QUEENSLANDERS living in rural and remote communities can expect their local health services to be maintained or improved under a new rural health service framework announced by the State Government recently.
Queensland Health Minister, Lawrence Springborg, said the new framework, which was developed with input from the Rural and Remote Clinical Network led by Theodore Hospital medical superintendent, Dr Bruce Chater, would guarantee a minimum level of health services for rural Queenslanders.
“This framework establishes a safety net for rural health services that doesn’t exist at the moment.
“It puts the communities front and centre – they will actually know what they can expect from their local health service.”
The landmark framework has drawn strong support from the Rural Doctors Association of Queensland (RDAQ) but president, Dr Sue Masel, has called upon the Minister to strengthen the guarantee with a ministerial directive.
“I can't underline enough the confidence for rural Queenslanders if a minimum standard for their health services was fixed in stone by the Minister,” she said.
“One concern is that the anxiety being created by medical officer contracts puts rural services at risk due to attrition.”
“We have seen examples like Moura were rural service have been targeted in cost saving measures.
“I would like to see the health service guarantee embedded in legislation or provided in a ministerial directive as a clear and unambiguous indication to all Hospital and Health Service (HHS) boards across the state that minimum staffing levels must be supported.”
Rural and Remote Clinical Network chairman, Dr Bruce Chater, was asked by the Minister to prepare a plan for rural and remote health last March after several communities including Morven, Moura and Eidsvold faced cuts to their local health services.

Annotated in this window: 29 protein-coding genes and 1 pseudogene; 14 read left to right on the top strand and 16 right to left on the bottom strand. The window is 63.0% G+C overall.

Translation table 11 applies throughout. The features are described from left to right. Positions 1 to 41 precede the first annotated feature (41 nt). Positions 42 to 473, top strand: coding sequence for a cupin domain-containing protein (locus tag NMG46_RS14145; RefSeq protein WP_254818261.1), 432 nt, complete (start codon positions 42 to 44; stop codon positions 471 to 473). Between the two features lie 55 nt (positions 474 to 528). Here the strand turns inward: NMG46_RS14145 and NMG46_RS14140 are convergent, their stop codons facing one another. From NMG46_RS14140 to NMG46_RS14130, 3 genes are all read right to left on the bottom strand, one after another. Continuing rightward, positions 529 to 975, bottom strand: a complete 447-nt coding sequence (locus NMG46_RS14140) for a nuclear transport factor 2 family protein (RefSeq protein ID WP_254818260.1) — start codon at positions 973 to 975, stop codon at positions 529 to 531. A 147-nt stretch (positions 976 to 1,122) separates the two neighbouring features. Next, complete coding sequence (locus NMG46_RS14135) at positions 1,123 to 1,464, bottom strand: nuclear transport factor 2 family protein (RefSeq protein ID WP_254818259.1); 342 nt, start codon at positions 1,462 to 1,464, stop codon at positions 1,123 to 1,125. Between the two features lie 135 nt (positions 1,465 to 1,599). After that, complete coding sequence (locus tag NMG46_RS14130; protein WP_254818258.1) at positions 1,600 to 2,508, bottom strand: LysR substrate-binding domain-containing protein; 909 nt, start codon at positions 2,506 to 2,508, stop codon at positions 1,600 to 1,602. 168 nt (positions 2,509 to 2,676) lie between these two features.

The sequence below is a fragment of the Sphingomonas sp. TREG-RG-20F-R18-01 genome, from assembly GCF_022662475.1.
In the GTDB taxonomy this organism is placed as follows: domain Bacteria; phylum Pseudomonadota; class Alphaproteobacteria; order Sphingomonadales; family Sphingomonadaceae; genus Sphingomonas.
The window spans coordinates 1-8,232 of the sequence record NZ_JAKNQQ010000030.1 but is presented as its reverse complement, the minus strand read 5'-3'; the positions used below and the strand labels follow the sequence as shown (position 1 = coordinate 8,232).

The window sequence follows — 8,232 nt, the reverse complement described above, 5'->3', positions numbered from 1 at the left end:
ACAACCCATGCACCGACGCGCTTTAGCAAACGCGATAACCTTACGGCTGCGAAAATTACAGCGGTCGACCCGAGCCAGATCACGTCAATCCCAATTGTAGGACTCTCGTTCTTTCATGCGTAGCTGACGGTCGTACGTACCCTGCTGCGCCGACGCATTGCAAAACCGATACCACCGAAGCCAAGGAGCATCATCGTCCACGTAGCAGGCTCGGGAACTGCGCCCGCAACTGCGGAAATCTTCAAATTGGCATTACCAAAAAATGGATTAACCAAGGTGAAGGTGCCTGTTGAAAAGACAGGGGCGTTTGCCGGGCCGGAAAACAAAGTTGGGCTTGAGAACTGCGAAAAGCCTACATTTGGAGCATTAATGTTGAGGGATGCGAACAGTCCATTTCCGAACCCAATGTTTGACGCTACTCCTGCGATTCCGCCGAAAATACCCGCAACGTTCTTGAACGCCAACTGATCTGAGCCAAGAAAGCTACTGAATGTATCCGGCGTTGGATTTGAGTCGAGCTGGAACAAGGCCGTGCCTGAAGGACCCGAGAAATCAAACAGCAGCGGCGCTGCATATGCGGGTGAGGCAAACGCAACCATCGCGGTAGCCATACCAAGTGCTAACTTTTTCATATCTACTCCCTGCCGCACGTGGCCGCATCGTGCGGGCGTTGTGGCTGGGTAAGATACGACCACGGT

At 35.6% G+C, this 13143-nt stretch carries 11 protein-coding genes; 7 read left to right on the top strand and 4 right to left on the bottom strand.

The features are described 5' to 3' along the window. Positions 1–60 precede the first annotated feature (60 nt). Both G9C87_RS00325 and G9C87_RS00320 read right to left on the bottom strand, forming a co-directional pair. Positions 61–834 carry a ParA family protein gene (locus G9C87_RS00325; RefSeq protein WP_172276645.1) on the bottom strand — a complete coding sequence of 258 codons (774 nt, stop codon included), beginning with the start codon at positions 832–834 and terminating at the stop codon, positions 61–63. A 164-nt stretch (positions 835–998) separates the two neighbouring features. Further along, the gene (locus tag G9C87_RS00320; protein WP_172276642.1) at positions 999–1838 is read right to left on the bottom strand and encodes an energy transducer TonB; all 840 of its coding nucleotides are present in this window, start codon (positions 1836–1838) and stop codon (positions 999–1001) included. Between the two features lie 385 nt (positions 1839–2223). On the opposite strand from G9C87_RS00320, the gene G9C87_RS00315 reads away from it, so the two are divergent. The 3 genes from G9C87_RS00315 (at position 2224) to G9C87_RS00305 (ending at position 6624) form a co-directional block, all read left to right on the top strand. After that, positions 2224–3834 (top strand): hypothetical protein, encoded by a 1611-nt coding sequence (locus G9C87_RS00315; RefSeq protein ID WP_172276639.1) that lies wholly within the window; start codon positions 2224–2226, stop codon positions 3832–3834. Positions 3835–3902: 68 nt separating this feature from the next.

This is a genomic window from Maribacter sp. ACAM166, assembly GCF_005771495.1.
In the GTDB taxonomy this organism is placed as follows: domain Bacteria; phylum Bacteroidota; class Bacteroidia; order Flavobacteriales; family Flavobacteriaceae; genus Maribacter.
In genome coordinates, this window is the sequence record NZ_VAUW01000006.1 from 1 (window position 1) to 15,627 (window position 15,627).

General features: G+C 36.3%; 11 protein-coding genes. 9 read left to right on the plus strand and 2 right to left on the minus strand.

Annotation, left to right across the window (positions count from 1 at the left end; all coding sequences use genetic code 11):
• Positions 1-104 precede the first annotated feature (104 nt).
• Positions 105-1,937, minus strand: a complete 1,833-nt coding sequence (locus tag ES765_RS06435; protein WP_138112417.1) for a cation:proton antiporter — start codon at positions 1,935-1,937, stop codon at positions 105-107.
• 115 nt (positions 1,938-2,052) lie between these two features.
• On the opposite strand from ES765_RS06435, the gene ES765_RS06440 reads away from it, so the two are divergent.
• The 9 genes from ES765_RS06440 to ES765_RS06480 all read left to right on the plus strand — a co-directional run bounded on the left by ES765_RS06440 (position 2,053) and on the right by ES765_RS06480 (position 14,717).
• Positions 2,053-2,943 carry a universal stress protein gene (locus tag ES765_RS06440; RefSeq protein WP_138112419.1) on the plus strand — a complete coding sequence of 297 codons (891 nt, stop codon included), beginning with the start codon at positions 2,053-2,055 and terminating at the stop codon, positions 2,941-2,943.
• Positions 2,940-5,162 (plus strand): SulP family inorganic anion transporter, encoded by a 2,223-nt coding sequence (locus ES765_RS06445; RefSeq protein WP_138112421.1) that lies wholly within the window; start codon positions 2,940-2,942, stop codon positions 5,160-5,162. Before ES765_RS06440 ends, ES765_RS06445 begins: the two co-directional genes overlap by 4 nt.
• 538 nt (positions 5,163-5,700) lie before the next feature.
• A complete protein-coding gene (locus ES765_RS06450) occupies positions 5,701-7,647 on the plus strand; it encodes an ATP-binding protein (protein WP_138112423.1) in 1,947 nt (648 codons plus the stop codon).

The cuts were proposed as the locally run HHS boards, installed by the Newman Government, attempted to bring the operating costs of their districts within budget.
Dr Chater said the framework would provide clarity for both doctors and patients.
“It will provide clarity in rural areas for doctors, nurses and patients about what they can expect from their local health service,” he said.
“Communities can get on and not feel afraid that their health services are going to be taken away – it’s a bottom line for them.”
“It’s also good for the HHS boards because they now know the minimum level of service that they are expected to maintain.”
Central to the framework is the identification of communities based roughly on population size or distance to another, larger health facility. The framework identifies which level of health service each community can expect and outlines the specific services that must be provided as a minimum.
Mr Springborg said there will be “flexibility” within the framework but only where both the local community and HHS boards agree on any changes to service standards.
He said there might also be scope for health services to improve as communities grow.
“The Newman Government is determined to reverse the trend of previous years that has seen the steady withdrawal of many services from rural and remote communities," he said.
"We are already achieving this with the return of birthing services to places like Beaudesert and Cooktown and we have also increased our flying obstetricians and gynaecological services.
“We are all about putting health services back into the bush because over the past twenty years we have had a situation where rural hospitals have basically become glorified triage centres.
“We’ve had situations where highly trained, dedicated doctors and nurses have been operating glorified triage services – waiting to transport patients out of rural hospitals for simple procedures that they should be doing themselves.”
Dr Chater said the delivery of chemotherapy drugs to cancer patients in rural areas was a good example of how medical treatment had been “dumbed down” in rural areas in recent decades.
“We used to deliver chemotherapy all the time and gradually doctors and nurses got frightened of doing it because they weren’t certain that they should,” he said.
“We had patients in Theodore in their 70s who were driving to Rockhampton twice a week for chemo and then driving home at 8pm at night when they should have been having that treatment closer to home.”
Dr Chater said the Rural and Remote Clinical Network had been working with north Queensland based oncologist, Sabe Sabesan, to develop some guidelines to allow rural doctors to administer chemotherapy.
“We now have the Cancer Network on board and Dr Sabesan has developed a plan that we are now implementing that will see more chemotherapy delivered in rural hospitals,” he said.
“Dr Sabesan has found it is both effective and cost effective to deliver chemo on sight.
“This new framework will give doctors more confidence to deliver these kinds of services.”